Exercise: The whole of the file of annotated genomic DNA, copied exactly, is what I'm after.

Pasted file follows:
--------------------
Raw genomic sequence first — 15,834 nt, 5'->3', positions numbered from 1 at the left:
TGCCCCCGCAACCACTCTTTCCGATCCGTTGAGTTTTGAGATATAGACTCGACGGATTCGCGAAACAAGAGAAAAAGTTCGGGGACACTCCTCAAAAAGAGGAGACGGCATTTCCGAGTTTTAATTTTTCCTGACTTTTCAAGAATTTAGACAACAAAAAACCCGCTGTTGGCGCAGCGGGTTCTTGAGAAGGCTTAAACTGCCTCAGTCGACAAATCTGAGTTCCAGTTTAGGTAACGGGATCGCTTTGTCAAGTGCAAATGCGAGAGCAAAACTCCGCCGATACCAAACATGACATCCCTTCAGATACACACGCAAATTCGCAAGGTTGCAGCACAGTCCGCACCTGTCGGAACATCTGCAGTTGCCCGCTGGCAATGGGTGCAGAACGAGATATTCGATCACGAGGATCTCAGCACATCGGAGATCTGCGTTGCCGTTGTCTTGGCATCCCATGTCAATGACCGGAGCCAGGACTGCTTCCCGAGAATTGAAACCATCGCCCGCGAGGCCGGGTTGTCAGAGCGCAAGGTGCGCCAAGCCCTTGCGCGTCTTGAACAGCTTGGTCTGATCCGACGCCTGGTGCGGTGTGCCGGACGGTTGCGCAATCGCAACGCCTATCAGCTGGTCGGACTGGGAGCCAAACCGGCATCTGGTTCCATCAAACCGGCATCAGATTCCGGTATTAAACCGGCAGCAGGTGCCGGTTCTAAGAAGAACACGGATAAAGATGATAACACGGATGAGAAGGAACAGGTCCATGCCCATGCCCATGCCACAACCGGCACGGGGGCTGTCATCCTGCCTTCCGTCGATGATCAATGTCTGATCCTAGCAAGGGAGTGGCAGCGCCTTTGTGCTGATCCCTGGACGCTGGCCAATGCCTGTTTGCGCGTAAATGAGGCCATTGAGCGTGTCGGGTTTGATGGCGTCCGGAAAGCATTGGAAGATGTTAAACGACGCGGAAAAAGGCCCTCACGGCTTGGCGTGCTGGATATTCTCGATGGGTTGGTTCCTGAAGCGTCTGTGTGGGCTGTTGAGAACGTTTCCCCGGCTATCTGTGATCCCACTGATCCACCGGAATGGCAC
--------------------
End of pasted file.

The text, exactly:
Raw genomic sequence first — 15,834 nt, 5'->3', positions numbered from 1 at the left:
TGCCCCCGCAACCACTCTTTCCGATCCGTTGAGTTTTGAGATATAGACTCGACGGATTCGCGAAACAAGAGAAAAAGTTCGGGGACACTCCTCAAAAAGAGGAGACGGCATTTCCGAGTTTTAATTTTTCCTGACTTTTCAAGAATTTAGACAACAAAAAACCCGCTGTTGGCGCAGCGGGTTCTTGAGAAGGCTTAAACTGCCTCAGTCGACAAATCTGAGTTCCAGTTTAGGTAACGGGATCGCTTTGTCAAGTGCAAATGCGAGAGCAAAACTCCGCCGATACCAAACATGACATCCCTTCAGATACACACGCAAATTCGCAAGGTTGCAGCACAGTCCGCACCTGTCGGAACATCTGCAGTTGCCCGCTGGCAATGGGTGCAGAACGAGATATTCGATCACGAGGATCTCAGCACATCGGAGATCTGCGTTGCCGTTGTCTTGGCATCCCATGTCAATGACCGGAGCCAGGACTGCTTCCCGAGAATTGAAACCATCGCCCGCGAGGCCGGGTTGTCAGAGCGCAAGGTGCGCCAAGCCCTTGCGCGTCTTGAACAGCTTGGTCTGATCCGACGCCTGGTGCGGTGTGCCGGACGGTTGCGCAATCGCAACGCCTATCAGCTGGTCGGACTGGGAGCCAAACCGGCATCTGGTTCCATCAAACCGGCATCAGATTCCGGTATTAAACCGGCAGCAGGTGCCGGTTCTAAGAAGAACACGGATAAAGATGATAACACGGATGAGAAGGAACAGGTCCATGCCCATGCCCATGCCACAACCGGCACGGGGGCTGTCATCCTGCCTTCCGTCGATGATCAATGTCTGATCCTAGCAAGGGAGTGGCAGCGCCTTTGTGCTGATCCCTGGACGCTGGCCAATGCCTGTTTGCGCGTAAATGAGGCCATTGAGCGTGTCGGGTTTGATGGCGTCCGGAAAGCATTGGAAGATGTTAAACGACGCGGAAAAAGGCCCTCACGGCTTGGCGTGCTGGATATTCTCGATGGGTTGGTTCCTGAAGCGTCTGTGTGGGCTGTTGAGAACGTTTCCCCGGCTATCTGTGATCCCACTGATCCACCGGAATGGCAC